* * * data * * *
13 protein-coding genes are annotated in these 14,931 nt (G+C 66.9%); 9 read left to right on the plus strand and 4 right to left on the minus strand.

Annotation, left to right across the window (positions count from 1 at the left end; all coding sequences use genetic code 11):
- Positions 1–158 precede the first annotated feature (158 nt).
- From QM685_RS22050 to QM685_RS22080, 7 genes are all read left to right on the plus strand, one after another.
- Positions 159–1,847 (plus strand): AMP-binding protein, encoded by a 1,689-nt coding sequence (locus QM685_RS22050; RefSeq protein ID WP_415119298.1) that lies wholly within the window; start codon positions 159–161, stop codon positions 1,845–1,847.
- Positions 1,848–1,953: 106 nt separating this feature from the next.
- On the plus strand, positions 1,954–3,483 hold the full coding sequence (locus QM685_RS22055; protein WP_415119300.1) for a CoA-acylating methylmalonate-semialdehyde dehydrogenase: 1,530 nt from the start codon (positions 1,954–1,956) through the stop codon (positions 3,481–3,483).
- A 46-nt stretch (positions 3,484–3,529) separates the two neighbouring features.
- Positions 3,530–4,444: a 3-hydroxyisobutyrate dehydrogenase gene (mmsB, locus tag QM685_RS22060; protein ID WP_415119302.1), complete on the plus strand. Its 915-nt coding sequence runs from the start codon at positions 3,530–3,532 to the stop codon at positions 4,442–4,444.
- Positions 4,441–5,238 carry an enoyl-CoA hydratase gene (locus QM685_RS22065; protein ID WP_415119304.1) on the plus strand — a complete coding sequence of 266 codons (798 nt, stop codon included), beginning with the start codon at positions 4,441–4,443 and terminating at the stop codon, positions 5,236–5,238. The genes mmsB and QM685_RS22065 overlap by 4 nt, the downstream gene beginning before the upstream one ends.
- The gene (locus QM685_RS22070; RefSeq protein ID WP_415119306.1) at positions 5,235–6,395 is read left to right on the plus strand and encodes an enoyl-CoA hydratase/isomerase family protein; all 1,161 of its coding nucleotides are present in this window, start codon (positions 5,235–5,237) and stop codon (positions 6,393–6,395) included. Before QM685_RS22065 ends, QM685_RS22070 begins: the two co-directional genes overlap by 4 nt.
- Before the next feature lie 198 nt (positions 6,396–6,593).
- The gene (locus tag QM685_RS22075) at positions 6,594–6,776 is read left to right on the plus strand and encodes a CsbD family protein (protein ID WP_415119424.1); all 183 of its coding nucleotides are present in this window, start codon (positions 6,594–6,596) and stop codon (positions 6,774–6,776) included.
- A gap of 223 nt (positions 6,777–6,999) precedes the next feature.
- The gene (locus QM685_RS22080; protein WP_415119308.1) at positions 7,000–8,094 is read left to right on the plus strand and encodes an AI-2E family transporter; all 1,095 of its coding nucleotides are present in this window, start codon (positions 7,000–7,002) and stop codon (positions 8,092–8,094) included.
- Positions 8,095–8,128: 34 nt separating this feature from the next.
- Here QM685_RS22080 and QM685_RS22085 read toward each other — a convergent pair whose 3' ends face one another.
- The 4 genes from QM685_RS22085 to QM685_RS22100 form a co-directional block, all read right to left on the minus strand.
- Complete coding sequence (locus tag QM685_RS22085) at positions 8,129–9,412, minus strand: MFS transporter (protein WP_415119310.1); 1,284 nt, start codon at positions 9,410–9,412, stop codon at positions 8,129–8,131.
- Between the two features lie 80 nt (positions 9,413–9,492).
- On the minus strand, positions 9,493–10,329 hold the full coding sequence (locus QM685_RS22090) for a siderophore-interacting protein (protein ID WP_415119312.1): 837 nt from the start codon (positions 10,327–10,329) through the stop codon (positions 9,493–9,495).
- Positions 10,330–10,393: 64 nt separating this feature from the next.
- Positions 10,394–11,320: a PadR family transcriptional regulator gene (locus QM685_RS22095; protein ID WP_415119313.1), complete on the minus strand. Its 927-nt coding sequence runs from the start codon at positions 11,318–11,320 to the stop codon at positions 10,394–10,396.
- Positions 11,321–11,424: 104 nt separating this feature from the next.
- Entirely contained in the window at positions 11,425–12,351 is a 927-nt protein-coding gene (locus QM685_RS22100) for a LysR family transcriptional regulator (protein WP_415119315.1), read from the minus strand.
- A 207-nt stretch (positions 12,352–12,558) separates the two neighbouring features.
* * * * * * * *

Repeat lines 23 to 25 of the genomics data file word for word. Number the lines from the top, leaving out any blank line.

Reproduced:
- Positions 10,394–11,320: a PadR family transcriptional regulator gene (locus QM685_RS22095; protein ID WP_415119313.1), complete on the minus strand. Its 927-nt coding sequence runs from the start codon at positions 11,318–11,320 to the stop codon at positions 10,394–10,396.
- Positions 11,321–11,424: 104 nt separating this feature from the next.
- Entirely contained in the window at positions 11,425–12,351 is a 927-nt protein-coding gene (locus QM685_RS22100) for a LysR family transcriptional regulator (protein WP_415119315.1), read from the minus strand.